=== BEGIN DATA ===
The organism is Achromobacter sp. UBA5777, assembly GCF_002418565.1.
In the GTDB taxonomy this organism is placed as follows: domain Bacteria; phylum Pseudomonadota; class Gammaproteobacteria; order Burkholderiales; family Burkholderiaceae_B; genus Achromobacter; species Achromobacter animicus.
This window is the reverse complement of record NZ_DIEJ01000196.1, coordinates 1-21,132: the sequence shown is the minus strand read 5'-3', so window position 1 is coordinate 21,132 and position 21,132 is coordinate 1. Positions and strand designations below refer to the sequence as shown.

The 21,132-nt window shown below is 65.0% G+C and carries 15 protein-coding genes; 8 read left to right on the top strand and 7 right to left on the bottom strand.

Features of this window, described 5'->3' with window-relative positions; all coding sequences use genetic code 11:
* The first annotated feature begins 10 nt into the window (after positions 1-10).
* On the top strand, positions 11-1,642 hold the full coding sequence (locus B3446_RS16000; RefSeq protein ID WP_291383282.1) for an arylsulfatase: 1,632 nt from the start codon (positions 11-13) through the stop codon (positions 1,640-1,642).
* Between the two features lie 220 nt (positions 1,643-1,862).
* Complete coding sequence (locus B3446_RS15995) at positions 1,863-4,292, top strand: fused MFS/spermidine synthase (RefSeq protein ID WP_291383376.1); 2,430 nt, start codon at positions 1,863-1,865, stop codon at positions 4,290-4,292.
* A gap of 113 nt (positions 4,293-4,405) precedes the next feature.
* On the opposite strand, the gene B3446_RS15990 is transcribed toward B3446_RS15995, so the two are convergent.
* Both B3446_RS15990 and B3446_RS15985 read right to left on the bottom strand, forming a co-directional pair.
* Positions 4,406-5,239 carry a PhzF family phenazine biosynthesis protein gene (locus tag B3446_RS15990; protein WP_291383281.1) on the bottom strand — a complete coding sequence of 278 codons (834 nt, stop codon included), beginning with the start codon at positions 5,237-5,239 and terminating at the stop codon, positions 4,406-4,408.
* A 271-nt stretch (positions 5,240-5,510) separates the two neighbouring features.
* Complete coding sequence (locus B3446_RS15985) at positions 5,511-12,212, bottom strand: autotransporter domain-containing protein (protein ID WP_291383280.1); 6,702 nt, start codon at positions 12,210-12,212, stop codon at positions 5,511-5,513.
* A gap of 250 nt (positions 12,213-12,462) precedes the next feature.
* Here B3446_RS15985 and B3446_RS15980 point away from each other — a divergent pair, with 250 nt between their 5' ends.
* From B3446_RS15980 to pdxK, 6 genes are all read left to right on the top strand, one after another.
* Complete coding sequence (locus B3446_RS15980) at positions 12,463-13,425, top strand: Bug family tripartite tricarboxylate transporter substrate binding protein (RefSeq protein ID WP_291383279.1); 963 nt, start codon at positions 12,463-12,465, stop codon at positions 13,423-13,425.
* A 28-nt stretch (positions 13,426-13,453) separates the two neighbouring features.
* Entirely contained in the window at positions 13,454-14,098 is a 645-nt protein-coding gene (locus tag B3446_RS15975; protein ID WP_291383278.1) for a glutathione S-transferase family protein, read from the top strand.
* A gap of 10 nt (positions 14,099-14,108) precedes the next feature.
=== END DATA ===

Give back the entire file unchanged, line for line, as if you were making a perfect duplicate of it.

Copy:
The organism is Achromobacter sp. UBA5777, assembly GCF_002418565.1.
In the GTDB taxonomy this organism is placed as follows: domain Bacteria; phylum Pseudomonadota; class Gammaproteobacteria; order Burkholderiales; family Burkholderiaceae_B; genus Achromobacter; species Achromobacter animicus.
This window is the reverse complement of record NZ_DIEJ01000196.1, coordinates 1-21,132: the sequence shown is the minus strand read 5'-3', so window position 1 is coordinate 21,132 and position 21,132 is coordinate 1. Positions and strand designations below refer to the sequence as shown.

The 21,132-nt window shown below is 65.0% G+C and carries 15 protein-coding genes; 8 read left to right on the top strand and 7 right to left on the bottom strand.

Features of this window, described 5'->3' with window-relative positions; all coding sequences use genetic code 11:
* The first annotated feature begins 10 nt into the window (after positions 1-10).
* On the top strand, positions 11-1,642 hold the full coding sequence (locus B3446_RS16000; RefSeq protein ID WP_291383282.1) for an arylsulfatase: 1,632 nt from the start codon (positions 11-13) through the stop codon (positions 1,640-1,642).
* Between the two features lie 220 nt (positions 1,643-1,862).
* Complete coding sequence (locus B3446_RS15995) at positions 1,863-4,292, top strand: fused MFS/spermidine synthase (RefSeq protein ID WP_291383376.1); 2,430 nt, start codon at positions 1,863-1,865, stop codon at positions 4,290-4,292.
* A gap of 113 nt (positions 4,293-4,405) precedes the next feature.
* On the opposite strand, the gene B3446_RS15990 is transcribed toward B3446_RS15995, so the two are convergent.
* Both B3446_RS15990 and B3446_RS15985 read right to left on the bottom strand, forming a co-directional pair.
* Positions 4,406-5,239 carry a PhzF family phenazine biosynthesis protein gene (locus tag B3446_RS15990; protein WP_291383281.1) on the bottom strand — a complete coding sequence of 278 codons (834 nt, stop codon included), beginning with the start codon at positions 5,237-5,239 and terminating at the stop codon, positions 4,406-4,408.
* A 271-nt stretch (positions 5,240-5,510) separates the two neighbouring features.
* Complete coding sequence (locus B3446_RS15985) at positions 5,511-12,212, bottom strand: autotransporter domain-containing protein (protein ID WP_291383280.1); 6,702 nt, start codon at positions 12,210-12,212, stop codon at positions 5,511-5,513.
* A gap of 250 nt (positions 12,213-12,462) precedes the next feature.
* Here B3446_RS15985 and B3446_RS15980 point away from each other — a divergent pair, with 250 nt between their 5' ends.
* From B3446_RS15980 to pdxK, 6 genes are all read left to right on the top strand, one after another.
* Complete coding sequence (locus B3446_RS15980) at positions 12,463-13,425, top strand: Bug family tripartite tricarboxylate transporter substrate binding protein (RefSeq protein ID WP_291383279.1); 963 nt, start codon at positions 12,463-12,465, stop codon at positions 13,423-13,425.
* A 28-nt stretch (positions 13,426-13,453) separates the two neighbouring features.
* Entirely contained in the window at positions 13,454-14,098 is a 645-nt protein-coding gene (locus tag B3446_RS15975; protein ID WP_291383278.1) for a glutathione S-transferase family protein, read from the top strand.
* A gap of 10 nt (positions 14,099-14,108) precedes the next feature.